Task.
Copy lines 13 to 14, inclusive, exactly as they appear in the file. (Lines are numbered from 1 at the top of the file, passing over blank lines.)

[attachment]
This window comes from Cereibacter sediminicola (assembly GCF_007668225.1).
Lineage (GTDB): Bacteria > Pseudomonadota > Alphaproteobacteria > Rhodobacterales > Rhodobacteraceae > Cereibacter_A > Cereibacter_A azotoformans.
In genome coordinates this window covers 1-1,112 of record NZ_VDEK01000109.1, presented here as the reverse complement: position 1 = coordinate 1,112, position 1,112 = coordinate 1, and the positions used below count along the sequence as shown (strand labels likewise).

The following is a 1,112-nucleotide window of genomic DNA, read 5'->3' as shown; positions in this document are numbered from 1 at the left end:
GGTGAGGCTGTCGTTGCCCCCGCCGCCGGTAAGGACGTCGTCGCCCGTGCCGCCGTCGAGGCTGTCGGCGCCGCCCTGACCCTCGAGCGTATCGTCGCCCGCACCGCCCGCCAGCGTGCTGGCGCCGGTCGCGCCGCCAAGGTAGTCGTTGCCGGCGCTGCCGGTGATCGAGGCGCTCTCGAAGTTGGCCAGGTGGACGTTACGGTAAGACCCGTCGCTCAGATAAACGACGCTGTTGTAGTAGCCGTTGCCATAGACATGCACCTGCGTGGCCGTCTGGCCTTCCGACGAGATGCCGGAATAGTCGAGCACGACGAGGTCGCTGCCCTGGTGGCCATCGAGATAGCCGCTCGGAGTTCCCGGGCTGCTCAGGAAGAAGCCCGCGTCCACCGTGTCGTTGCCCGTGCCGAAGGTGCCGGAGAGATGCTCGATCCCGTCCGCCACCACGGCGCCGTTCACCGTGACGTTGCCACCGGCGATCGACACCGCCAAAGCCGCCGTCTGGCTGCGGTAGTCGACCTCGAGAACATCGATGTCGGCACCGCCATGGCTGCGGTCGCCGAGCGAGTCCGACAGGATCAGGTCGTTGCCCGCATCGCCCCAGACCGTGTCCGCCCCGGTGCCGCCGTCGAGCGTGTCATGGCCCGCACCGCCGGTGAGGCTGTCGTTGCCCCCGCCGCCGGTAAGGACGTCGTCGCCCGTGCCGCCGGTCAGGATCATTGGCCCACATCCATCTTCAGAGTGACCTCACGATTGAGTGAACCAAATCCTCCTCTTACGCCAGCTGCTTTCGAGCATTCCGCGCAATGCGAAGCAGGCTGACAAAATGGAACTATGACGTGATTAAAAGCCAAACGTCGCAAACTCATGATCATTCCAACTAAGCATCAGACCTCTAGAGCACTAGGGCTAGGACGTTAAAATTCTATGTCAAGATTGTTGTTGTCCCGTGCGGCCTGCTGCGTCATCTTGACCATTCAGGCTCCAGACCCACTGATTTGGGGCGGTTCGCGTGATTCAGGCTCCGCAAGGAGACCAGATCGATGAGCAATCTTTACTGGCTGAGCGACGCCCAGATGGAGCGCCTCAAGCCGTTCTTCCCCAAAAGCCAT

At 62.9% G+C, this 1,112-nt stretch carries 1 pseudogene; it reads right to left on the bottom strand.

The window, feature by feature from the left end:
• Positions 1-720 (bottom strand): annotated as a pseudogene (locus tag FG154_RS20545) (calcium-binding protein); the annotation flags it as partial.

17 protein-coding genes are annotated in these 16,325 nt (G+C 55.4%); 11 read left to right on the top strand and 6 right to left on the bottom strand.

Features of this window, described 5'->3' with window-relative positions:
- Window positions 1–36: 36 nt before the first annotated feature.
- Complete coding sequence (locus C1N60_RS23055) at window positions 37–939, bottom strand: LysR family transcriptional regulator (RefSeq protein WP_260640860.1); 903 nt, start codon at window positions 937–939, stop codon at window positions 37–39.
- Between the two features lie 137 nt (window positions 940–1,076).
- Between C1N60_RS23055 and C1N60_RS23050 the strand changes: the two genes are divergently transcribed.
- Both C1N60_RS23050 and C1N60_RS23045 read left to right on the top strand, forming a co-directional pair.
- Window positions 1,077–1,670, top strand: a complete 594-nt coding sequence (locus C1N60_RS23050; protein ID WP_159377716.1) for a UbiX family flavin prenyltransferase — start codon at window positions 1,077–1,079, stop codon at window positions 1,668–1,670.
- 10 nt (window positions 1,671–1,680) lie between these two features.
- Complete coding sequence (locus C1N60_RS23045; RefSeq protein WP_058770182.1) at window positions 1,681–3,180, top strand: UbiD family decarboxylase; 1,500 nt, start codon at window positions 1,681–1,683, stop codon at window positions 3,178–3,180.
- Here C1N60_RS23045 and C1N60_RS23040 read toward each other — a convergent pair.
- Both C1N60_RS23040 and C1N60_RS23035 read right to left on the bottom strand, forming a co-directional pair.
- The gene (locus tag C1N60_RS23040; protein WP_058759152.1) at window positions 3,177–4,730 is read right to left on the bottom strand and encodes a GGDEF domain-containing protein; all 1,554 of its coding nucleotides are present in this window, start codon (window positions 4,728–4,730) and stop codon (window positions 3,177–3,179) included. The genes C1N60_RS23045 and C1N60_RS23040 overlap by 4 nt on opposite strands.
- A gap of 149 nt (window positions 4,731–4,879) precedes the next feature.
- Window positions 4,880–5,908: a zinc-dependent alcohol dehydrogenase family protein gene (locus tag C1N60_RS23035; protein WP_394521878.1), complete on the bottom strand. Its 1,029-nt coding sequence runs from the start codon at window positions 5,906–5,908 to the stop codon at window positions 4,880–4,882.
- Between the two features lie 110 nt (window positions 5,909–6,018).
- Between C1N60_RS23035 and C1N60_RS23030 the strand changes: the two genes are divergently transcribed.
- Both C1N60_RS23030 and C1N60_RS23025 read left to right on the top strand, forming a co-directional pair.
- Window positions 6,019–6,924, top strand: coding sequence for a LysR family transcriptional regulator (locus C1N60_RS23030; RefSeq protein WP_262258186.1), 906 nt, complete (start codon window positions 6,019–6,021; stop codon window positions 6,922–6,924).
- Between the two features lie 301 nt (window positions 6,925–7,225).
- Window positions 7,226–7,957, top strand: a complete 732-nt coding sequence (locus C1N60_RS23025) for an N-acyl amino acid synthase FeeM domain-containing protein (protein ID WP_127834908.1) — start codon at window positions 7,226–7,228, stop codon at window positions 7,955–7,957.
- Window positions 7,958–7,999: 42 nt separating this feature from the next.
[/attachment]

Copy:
- Between the two features lie 137 nt (window positions 940–1,076).
- Between C1N60_RS23055 and C1N60_RS23050 the strand changes: the two genes are divergently transcribed.